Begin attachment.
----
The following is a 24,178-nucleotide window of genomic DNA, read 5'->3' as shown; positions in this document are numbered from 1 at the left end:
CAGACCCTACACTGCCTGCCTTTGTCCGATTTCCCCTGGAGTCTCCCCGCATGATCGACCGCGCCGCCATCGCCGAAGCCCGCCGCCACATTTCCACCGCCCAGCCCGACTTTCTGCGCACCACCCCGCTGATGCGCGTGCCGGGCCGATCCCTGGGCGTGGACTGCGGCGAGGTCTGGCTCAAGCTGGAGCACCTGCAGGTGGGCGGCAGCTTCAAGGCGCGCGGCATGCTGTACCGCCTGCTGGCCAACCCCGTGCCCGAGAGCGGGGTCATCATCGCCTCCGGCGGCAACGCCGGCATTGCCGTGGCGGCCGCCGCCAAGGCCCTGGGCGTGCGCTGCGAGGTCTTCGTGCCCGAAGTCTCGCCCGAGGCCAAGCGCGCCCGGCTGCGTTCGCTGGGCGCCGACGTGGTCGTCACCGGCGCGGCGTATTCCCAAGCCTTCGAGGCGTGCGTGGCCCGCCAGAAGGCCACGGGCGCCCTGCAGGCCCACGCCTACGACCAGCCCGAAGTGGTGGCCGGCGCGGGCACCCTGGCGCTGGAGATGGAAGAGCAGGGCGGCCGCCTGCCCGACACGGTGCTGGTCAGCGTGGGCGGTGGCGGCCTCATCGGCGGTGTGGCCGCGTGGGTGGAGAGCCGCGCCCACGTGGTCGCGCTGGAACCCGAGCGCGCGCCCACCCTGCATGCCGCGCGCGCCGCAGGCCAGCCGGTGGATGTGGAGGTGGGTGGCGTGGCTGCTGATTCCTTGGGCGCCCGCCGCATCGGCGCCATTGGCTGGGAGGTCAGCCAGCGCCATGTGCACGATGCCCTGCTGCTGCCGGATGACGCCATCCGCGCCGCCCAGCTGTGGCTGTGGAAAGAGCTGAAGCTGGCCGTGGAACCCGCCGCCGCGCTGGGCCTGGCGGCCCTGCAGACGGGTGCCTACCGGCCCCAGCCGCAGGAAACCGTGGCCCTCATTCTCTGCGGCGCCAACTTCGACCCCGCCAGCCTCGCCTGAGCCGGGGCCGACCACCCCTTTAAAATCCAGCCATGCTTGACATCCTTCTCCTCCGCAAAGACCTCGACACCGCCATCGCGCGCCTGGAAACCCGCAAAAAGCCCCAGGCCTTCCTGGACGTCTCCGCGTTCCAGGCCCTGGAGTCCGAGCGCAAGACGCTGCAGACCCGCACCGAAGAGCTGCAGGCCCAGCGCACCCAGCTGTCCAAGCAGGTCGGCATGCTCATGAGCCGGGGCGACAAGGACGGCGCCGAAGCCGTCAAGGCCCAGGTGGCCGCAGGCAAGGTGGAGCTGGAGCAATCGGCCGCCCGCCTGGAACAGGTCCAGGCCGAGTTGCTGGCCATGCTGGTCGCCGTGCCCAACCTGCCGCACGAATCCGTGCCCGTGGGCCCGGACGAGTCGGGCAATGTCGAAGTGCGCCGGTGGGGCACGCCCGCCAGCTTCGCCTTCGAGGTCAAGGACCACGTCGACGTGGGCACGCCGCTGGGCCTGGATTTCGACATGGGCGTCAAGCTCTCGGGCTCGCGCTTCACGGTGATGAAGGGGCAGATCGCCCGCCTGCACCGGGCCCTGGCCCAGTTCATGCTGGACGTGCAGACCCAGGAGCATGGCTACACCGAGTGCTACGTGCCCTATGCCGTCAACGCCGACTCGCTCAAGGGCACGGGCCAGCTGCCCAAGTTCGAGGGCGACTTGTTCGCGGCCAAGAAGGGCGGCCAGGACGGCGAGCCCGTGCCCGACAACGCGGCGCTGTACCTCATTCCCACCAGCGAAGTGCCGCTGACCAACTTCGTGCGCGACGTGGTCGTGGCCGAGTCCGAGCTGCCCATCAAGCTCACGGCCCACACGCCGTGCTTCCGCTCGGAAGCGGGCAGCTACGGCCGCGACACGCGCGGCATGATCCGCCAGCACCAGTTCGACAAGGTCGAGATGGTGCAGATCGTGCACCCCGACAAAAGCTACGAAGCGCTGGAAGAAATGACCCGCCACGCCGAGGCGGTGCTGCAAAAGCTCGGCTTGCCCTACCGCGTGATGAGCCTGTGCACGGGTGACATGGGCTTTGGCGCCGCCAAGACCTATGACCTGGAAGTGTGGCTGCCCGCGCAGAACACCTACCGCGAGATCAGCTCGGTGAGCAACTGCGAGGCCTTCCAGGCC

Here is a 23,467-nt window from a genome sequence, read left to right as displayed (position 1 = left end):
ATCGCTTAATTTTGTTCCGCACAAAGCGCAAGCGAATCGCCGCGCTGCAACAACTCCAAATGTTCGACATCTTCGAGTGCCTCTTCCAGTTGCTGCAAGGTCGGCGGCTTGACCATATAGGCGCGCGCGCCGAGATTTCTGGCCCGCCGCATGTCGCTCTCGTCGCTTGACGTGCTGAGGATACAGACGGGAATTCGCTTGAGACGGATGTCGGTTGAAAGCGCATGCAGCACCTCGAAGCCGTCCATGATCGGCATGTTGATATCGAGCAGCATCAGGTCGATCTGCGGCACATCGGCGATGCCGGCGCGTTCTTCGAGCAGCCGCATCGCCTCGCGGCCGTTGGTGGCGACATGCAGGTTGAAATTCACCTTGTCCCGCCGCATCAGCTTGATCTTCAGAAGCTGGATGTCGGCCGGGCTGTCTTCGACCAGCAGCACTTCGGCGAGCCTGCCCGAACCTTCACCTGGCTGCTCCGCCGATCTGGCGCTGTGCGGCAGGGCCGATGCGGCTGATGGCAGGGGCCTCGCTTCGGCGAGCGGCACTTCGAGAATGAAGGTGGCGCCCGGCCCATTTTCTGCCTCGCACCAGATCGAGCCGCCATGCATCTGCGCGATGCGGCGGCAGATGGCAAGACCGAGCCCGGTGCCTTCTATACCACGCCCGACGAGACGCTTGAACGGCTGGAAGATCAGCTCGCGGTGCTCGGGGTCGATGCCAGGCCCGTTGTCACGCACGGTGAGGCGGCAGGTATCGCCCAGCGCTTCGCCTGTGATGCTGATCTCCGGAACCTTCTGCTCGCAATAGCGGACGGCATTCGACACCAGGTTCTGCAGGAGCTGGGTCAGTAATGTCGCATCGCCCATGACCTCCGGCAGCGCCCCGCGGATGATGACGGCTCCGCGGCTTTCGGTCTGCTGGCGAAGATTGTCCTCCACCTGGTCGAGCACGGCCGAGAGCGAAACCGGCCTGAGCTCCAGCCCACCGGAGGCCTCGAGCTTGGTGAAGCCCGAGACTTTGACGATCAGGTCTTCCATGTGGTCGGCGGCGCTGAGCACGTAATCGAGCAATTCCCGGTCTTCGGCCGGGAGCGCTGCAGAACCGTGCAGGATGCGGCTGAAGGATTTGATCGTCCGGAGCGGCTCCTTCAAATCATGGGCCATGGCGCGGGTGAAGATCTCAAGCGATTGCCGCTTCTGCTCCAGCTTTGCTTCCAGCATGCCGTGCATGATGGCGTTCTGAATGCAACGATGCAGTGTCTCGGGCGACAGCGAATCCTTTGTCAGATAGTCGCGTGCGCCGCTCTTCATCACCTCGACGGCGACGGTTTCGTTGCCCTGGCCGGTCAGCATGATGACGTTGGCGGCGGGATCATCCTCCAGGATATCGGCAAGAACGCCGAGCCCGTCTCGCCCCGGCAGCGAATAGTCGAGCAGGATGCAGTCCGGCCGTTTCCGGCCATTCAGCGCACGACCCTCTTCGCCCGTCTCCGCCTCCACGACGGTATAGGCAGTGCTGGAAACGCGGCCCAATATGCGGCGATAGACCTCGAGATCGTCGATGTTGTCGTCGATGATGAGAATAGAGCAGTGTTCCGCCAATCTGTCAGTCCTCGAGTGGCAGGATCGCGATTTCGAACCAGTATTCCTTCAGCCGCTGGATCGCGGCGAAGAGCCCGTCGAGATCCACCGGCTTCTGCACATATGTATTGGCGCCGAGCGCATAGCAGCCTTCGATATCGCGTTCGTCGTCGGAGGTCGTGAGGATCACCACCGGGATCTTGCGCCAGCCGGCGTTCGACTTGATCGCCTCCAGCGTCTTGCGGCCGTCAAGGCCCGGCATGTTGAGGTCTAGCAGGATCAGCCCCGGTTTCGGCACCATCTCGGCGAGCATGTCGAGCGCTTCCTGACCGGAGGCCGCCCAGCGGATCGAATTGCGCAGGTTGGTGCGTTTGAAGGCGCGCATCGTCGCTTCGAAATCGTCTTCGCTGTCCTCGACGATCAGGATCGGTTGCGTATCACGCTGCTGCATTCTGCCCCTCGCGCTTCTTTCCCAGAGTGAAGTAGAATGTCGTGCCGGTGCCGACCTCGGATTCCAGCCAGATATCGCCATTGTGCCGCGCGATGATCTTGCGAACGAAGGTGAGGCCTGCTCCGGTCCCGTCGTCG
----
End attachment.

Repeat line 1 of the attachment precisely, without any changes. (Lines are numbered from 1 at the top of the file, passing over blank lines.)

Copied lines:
The following is a 24,178-nucleotide window of genomic DNA, read 5'->3' as shown; positions in this document are numbered from 1 at the left end: